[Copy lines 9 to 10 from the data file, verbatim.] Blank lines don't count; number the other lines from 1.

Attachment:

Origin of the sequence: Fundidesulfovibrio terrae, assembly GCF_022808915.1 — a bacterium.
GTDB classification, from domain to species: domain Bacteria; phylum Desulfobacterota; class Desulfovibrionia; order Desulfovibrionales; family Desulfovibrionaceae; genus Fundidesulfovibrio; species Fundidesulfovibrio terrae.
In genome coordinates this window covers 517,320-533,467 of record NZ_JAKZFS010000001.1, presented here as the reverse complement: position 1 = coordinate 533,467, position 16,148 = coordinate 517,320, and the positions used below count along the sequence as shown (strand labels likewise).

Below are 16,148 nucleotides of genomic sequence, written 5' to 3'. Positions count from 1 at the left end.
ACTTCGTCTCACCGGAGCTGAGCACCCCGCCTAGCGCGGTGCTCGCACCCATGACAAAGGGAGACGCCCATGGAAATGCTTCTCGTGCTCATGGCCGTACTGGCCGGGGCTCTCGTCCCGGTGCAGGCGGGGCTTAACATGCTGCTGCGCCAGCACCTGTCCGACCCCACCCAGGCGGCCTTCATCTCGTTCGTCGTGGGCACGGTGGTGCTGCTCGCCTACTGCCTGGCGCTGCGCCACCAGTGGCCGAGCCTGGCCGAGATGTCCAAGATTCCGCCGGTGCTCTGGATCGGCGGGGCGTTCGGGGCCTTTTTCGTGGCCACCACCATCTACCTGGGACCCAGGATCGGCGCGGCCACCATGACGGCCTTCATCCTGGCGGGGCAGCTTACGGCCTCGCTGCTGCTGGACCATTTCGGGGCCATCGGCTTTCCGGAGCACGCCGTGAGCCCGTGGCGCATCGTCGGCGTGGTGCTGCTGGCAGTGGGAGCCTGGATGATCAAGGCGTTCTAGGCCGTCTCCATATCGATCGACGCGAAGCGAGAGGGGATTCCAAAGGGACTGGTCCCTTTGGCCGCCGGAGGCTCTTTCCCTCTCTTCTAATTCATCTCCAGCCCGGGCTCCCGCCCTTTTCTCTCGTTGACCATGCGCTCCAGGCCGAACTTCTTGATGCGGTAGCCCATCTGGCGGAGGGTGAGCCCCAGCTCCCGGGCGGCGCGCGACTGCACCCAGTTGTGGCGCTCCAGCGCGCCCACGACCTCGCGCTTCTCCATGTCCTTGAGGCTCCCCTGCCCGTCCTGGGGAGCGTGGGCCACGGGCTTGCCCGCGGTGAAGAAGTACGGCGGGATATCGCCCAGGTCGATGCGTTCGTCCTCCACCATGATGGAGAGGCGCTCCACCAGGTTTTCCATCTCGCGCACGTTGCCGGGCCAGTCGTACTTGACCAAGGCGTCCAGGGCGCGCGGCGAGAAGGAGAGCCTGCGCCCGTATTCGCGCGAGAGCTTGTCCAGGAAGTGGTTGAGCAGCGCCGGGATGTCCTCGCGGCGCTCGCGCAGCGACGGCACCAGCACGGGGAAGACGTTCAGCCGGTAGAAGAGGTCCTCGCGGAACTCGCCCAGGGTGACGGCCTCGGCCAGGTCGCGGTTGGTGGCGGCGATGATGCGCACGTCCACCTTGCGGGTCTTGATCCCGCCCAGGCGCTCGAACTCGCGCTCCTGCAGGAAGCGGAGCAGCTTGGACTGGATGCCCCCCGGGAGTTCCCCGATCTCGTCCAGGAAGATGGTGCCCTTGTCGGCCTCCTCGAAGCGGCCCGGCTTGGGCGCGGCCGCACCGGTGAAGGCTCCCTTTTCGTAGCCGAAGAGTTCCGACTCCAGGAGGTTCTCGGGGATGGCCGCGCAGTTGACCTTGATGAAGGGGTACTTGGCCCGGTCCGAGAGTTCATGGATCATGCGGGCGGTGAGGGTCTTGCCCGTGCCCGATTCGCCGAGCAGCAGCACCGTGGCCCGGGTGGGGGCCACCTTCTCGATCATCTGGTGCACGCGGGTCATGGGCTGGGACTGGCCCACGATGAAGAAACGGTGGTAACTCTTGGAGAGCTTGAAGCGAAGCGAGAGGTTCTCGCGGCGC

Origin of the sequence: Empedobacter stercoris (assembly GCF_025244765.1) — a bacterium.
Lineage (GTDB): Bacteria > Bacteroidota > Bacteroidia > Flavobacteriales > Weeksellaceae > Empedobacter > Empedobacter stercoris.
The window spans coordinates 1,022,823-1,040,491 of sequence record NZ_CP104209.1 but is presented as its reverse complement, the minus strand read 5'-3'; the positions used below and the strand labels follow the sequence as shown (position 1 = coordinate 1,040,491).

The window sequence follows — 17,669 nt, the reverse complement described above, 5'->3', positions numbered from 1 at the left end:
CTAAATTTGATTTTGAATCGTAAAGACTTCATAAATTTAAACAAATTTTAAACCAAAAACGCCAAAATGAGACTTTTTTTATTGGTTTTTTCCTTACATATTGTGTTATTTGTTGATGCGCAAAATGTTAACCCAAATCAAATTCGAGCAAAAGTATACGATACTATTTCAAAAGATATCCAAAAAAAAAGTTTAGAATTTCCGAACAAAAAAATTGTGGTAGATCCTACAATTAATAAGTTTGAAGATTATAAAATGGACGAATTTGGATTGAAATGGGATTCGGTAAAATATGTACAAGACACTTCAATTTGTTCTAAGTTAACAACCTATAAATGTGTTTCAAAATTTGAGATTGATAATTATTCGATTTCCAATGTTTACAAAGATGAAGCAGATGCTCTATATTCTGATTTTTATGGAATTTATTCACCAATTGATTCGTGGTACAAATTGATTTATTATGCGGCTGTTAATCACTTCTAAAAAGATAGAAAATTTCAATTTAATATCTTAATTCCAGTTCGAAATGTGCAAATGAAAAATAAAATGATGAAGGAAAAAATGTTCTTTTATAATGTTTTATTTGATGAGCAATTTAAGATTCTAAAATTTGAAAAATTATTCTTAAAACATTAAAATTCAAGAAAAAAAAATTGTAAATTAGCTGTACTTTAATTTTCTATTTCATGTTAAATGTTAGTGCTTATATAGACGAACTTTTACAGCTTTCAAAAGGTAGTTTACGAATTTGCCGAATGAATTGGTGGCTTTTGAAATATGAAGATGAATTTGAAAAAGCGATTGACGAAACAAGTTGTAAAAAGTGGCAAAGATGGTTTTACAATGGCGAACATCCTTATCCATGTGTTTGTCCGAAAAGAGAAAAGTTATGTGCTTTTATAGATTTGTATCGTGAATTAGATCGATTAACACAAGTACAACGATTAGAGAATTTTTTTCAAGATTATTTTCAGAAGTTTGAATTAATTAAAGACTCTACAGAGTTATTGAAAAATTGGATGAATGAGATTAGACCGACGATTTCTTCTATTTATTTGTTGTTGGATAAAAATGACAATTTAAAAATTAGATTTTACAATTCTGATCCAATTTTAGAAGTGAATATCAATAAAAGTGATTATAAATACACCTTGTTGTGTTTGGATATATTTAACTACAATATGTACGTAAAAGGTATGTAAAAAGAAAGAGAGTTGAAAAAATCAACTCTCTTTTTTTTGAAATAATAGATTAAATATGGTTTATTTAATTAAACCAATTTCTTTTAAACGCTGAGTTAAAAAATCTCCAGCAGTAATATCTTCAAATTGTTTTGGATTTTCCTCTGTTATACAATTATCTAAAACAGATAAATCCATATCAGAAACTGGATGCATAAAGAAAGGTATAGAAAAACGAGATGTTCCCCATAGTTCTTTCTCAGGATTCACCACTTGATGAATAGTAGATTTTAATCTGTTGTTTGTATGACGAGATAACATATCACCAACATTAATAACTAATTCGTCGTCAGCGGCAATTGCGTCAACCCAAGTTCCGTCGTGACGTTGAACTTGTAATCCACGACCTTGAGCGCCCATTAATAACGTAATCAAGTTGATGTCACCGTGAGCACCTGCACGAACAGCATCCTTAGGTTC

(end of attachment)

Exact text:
The window sequence follows — 17,669 nt, the reverse complement described above, 5'->3', positions numbered from 1 at the left end:
CTAAATTTGATTTTGAATCGTAAAGACTTCATAAATTTAAACAAATTTTAAACCAAAAACGCCAAAATGAGACTTTTTTTATTGGTTTTTTCCTTACATATTGTGTTATTTGTTGATGCGCAAAATGTTAACCCAAATCAAATTCGAGCAAAAGTATACGATACTATTTCAAAAGATATCCAAAAAAAAAGTTTAGAATTTCCGAACAAAAAAATTGTGGTAGATCCTACAATTAATAAGTTTGAAGATTATAAAATGGACGAATTTGGATTGAAATGGGATTCGGTAAAATATGTACAAGACACTTCAATTTGTTCTAAGTTAACAACCTATAAATGTGTTTCAAAATTTGAGATTGATAATTATTCGATTTCCAATGTTTACAAAGATGAAGCAGATGCTCTATATTCTGATTTTTATGGAATTTATTCACCAATTGATTCGTGGTACAAATTGATTTATTATGCGGCTGTTAATCACTTCTAAAAAGATAGAAAATTTCAATTTAATATCTTAATTCCAGTTCGAAATGTGCAAATGAAAAATAAAATGATGAAGGAAAAAATGTTCTTTTATAATGTTTTATTTGATGAGCAATTTAAGATTCTAAAATTTGAAAAATTATTCTTAAAACATTAAAATTCAAGAAAAAAAAATTGTAAATTAGCTGTACTTTAATTTTCTATTTCATGTTAAATGTTAGTGCTTATATAGACGAACTTTTACAGCTTTCAAAAGGTAGTTTACGAATTTGCCGAATGAATTGGTGGCTTTTGAAATATGAAGATGAATTTGAAAAAGCGATTGACGAAACAAGTTGTAAAAAGTGGCAAAGATGGTTTTACAATGGCGAACATCCTTATCCATGTGTTTGTCCGAAAAGAGAAAAGTTATGTGCTTTTATAGATTTGTATCGTGAATTAGATCGATTAACACAAGTACAACGATTAGAGAATTTTTTTCAAGATTATTTTCAGAAGTTTGAATTAATTAAAGACTCTACAGAGTTATTGAAAAATTGGATGAATGAGATTAGACCGACGATTTCTTCTATTTATTTGTTGTTGGATAAAAATGACAATTTAAAAATTAGATTTTACAATTCTGATCCAATTTTAGAAGTGAATATCAATAAAAGTGATTATAAATACACCTTGTTGTGTTTGGATATATTTAACTACAATATGTACGTAAAAGGTATGTAAAAAGAAAGAGAGTTGAAAAAATCAACTCTCTTTTTTTTGAAATAATAGATTAAATATGGTTTATTTAATTAAACCAATTTCTTTTAAACGCTGAGTTAAAAAATCTCCAGCAGTAATATCTTCAAATTGTTTTGGATTTTCCTCTGTTATACAATTATCTAAAACAGATAAATCCATATCAGAAACTGGATGCATAAAGAAAGGTATAGAAAAACGAGATGTTCCCCATAGTTCTTTCTCAGGATTCACCACTTGATGAATAGTAGATTTTAATCTGTTGTTTGTATGACGAGATAACATATCACCAACATTAATAACTAATTCGTCGTCAGCGGCAATTGCGTCAACCCAAGTTCCGTCGTGACGTTGAACTTGTAATCCACGACCTTGAGCGCCCATTAATAACGTAATCAAGTTGATGTCACCGTGAGCACCTGCACGAACAGCATCCTTAGGTTC